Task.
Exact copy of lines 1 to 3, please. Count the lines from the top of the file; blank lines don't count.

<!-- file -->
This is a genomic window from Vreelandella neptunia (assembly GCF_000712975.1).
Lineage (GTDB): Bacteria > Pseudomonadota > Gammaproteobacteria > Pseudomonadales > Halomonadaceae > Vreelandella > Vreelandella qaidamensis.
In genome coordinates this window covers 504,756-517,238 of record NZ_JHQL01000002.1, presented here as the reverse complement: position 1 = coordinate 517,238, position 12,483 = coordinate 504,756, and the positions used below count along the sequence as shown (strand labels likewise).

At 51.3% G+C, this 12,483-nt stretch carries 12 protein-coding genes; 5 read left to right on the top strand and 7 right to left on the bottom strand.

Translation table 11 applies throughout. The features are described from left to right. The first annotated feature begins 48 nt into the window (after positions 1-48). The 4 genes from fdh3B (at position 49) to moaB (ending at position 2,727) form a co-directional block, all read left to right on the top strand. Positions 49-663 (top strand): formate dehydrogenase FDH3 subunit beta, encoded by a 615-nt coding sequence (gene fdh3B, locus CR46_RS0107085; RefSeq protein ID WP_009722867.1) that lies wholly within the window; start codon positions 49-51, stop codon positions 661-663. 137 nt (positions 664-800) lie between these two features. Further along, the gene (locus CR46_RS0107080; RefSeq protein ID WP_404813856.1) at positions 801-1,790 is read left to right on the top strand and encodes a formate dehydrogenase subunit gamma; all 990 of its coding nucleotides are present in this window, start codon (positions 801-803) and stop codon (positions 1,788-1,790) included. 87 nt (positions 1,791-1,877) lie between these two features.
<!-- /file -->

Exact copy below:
This is a genomic window from Vreelandella neptunia (assembly GCF_000712975.1).
Lineage (GTDB): Bacteria > Pseudomonadota > Gammaproteobacteria > Pseudomonadales > Halomonadaceae > Vreelandella > Vreelandella qaidamensis.
In genome coordinates this window covers 504,756-517,238 of record NZ_JHQL01000002.1, presented here as the reverse complement: position 1 = coordinate 517,238, position 12,483 = coordinate 504,756, and the positions used below count along the sequence as shown (strand labels likewise).